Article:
Wednesday, December 4, 2013
Ten Lords A-Leaping by C.C. Benison
I really loved this book, the 3rd in the Father Christmas Mystery series. Personally, I think it's the best one in the series so far. Written in the style of a traditional British cozy mystery, this book is a wonderful read with solid likable characters.
One of my favourite part of the book is the vicarage housekeeper's letters to her mother. Mrs. Madrun Prowse periodically writes updates to her mother to keep her informed as to what is happening at the vicarage or in this case at Eggescombe Park. For the reader, the letters provide a nice recap of the mystery, as well as some new information that Madrun picks up or overhears, including bits of juicy gossip. The letters are written in a conversational style, just as she would talk. She's hilarious.
Father Christmas is one of my favourite characters in cozy mysteries. What I love the most is his way of getting to the bottom of things, which doesn't entail traditional investigating. He mostly does it by asking the right questions, noticing things that others miss, and putting it all together before drawing conclusions. In this story, we get to see how vulnerable he is, both physically and emotionally. Even though he's a man of the cloth, he's not invincible, nor is he a saint.
Jane Bee, the housemaid, from the Her Majesty Investigates series, also by C.C. Bension, is a major character in this story. She's Lady Kirkbride now. I've only read one of those books (so far), but I just love her. I was ecstatic to see her in her new role and hope to encounter her again. The next book, maybe? Two other characters that I really liked were Roberto Sica, the artist, who sculpted in the nude, and Maximilian, the fanciful young boy, who kept Tom Christmas's daughter, Miranda entertained during their visit.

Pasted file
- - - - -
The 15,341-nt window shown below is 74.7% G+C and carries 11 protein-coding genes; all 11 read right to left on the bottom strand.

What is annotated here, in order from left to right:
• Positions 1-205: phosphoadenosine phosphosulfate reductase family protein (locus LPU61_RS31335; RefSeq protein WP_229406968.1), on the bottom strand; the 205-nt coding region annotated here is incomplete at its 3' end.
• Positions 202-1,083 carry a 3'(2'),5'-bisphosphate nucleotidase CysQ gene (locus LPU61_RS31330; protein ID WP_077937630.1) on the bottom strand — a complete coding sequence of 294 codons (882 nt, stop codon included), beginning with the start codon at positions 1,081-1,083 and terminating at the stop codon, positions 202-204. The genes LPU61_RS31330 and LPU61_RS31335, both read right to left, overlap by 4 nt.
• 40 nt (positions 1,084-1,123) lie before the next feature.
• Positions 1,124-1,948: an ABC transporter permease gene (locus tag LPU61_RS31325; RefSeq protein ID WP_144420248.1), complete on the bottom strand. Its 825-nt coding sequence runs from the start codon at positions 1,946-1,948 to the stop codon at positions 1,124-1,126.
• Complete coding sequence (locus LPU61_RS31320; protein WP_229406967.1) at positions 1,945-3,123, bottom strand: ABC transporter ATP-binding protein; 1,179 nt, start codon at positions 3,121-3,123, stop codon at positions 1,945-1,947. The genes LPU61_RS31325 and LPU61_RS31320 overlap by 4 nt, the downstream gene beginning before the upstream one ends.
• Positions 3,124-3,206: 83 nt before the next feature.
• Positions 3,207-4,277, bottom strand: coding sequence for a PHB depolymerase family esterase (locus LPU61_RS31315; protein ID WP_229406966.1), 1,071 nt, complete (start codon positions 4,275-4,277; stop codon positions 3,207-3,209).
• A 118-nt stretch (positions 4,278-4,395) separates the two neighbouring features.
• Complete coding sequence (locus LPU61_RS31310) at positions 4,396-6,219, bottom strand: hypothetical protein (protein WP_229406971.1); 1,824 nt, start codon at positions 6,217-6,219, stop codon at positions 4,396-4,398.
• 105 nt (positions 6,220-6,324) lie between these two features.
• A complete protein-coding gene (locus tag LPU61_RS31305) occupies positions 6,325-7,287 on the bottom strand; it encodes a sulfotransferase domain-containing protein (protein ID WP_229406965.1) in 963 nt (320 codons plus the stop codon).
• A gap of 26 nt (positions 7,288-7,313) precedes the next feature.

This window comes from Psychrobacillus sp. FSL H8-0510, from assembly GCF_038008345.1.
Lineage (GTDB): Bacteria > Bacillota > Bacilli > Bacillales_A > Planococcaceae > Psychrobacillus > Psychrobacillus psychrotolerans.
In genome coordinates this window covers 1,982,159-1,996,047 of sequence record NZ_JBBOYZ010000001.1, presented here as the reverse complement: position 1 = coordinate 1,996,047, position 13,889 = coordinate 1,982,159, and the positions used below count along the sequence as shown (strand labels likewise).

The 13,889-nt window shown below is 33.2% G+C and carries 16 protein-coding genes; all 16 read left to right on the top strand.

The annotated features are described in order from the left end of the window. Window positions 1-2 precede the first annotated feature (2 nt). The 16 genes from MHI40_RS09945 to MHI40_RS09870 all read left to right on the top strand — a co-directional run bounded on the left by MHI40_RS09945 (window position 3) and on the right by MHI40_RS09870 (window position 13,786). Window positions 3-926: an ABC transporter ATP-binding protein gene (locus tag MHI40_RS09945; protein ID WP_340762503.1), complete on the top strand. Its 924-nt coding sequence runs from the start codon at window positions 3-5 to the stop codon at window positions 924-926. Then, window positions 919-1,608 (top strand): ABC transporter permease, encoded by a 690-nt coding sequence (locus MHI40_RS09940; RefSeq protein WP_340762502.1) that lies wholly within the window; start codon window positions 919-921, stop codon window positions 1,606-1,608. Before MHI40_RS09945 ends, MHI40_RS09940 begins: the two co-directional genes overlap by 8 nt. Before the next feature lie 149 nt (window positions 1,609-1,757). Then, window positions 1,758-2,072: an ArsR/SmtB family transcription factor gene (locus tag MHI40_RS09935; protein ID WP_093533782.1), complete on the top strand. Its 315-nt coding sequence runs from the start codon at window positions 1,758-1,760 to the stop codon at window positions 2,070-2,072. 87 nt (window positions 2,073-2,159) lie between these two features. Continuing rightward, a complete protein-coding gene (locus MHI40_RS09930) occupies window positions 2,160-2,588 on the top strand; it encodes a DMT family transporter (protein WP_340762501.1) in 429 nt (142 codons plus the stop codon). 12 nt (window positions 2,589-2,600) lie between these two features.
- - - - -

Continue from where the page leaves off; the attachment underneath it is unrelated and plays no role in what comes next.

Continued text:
Despite the family tree (which I appreciated very much) and cast of characters that the author provided at the beginning of the book, I still got some characters and family relationships mixed up. Part of it was the titles, Lord this and Lady that. I didn't know that earls, viscounts, and marquesses (among others I'm sure) were all addressed as Lord. Of course, there's a similar list for females with titles, who are addressed as Lady. Anyway, I think I had it straightened out by the end of the book.
Here are my reviews for the first two books in the series: Twelve Drummers Drumming and Eleven Piper's Piping. I loved them both. I also read Death at Buckingham Palace before I started blogging. You can read what I thought of it over at Bookcrossing.
With regards to the reading order in this series, I think it's probably best to start with the first one. It's a great series and you won't be disappointed. Besides, this story contains quite a few references to other "cases". If you're not bothered by that, though, there's nothing wrong with starting with this one. As I said before, I think it's the best one to date. You could always go back and read the others.
I still have a few older books by Benison on my to-be-read shelf. I really have to dig them out.
Highly recommended. I can't wait for the next book, which should feature Tom Christmas and the Nine Ladies.
C.C. Benison is the pseudonym of Doug Whiteway. He lives in my hometown: Winnipeg, Manitoba, Canada.
For more information about this book and the author, please visit the RandomHouse website.
For more information about the author and his other books, please visit C.C. Benison's website.
I'd like to thank the author, C.C. Benison, who generously sent me a copy for review.
Ten Lords A-Leaping by C.C. Benison, Delacorte Press (Random House), ©2013. ISBN 9780385344470(Advance Uncorrected Proof), 491p.